TEST YOUR TECH TRIVIA KNOW-HOW
You probably know what a smart watch is, but how about a Waldo? Take a break with this high-tech trivia test and match these inventions with the science fiction that inspired them. Check your answers below to read some surprising sci-fi background!
1. Mobile Phone
A) Star Wars B) Star Trek C) War of the Worlds D) I, Robot
A) Star Trek B) I, Robot C) War of the Worlds D) The Martian Chronicles
A) War of the Worlds B) Lost in Space C) The Martian Chronicles D) None of these
4. Ear Buds
A) Fahrenheit 451 B) Invasion of the Body Snatchers C) Star Wars D) None of these
5. Smart Watch
A) I, Robot B) Lost in Space C) Dick Tracy D) Fahrenheit 451
Martin Cooper, a former director at Motorola, credited the television show Star Trek as his inspiration for his invention of the first mobile phone in the early 1970s. Later in 1996, Motorola produced the small StarTAC flip phone, which seemed to bear a strong resemblance to the hand-held communicators used by Captain Kirk’s team.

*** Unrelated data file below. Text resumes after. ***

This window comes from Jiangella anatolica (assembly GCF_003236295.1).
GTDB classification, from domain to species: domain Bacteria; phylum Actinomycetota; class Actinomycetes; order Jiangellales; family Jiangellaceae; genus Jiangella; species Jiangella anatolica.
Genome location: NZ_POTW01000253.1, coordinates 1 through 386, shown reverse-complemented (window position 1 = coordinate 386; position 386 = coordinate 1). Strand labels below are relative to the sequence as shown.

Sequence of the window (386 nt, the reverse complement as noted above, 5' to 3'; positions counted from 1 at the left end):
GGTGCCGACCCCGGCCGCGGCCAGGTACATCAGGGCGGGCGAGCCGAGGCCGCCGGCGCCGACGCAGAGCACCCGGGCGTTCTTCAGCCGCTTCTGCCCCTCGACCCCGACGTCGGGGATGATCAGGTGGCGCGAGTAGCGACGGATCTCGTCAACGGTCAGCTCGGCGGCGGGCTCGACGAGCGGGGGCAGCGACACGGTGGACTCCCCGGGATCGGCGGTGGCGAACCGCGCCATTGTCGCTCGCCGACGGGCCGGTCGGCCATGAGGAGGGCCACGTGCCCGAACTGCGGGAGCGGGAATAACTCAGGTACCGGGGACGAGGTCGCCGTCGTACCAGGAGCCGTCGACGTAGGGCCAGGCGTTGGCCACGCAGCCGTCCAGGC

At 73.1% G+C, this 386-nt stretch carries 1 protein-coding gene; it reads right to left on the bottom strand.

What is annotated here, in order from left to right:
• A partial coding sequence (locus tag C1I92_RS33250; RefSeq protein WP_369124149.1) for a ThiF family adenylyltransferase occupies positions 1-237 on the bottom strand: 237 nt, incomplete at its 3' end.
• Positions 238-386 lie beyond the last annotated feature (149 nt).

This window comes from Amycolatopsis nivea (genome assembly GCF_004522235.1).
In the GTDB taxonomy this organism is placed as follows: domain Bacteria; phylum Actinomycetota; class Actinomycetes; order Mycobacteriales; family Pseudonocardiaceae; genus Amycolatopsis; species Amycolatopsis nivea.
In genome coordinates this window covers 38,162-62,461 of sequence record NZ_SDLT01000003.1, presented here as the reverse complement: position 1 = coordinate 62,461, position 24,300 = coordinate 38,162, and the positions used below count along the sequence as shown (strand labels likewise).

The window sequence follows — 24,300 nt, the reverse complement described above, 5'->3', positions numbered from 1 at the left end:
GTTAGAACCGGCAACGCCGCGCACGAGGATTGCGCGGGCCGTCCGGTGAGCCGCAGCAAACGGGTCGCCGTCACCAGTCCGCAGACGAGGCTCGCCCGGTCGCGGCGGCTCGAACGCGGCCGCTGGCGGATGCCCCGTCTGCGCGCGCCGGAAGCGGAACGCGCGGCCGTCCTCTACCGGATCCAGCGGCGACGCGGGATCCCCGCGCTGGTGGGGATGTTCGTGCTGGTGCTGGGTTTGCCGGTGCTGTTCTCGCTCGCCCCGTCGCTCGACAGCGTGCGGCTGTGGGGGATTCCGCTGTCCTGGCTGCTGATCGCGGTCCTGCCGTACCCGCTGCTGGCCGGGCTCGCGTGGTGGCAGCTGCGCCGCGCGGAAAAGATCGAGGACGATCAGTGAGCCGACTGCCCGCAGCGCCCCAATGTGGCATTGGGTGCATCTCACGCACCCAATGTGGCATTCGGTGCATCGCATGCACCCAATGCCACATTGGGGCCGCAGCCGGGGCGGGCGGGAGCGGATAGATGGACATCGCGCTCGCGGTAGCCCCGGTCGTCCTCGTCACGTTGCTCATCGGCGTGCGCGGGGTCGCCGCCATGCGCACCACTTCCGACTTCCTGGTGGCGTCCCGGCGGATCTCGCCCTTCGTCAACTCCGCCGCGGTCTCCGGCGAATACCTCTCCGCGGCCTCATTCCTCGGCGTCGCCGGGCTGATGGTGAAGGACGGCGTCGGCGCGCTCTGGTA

American scientist Robert H. Goddard, who built the first liquid- fueled rocket which launched in 1926, is reported to have been fascinated with interplanetary travel after reading H.G. Wells' War of the Worlds. Goddard, whose developments eventually made space flight a reality, is now considered by many as a founder of modern rocket science.
In a short story by Robert A. Heinlein published in Astounding Magazine in 1942, the character Waldo was unable to lift his head or use his hands to drink or eat, so he created a mechanical hand that he used with a glove and harness. Today, mechanical arms called Waldos are used by the nuclear industry and in automated factories.
Ray Bradbury’s 1953 classic Fahrenheit 451 predicted that society would become addicted to media and entertainment. The story proposed that “thimble radios” and “seashells,” which are described much like today’s earbuds, would be how people sought information, talk shows, music and more.
Okay, we admit it—comic-book detective Dick Tracy isn’t exactly science fiction. But his technology was! Many folks once imagined being able to speak into their watches as though they were phones, like Dick Tracy was able to communicate with his colleagues via a “2-Way Wrist Radio”.
Interested in how creative ideas can become tech tools of the future? Us, too! To learn more about how tech-infused, career-focused learning has always been a mainstay at DeVry University, click here.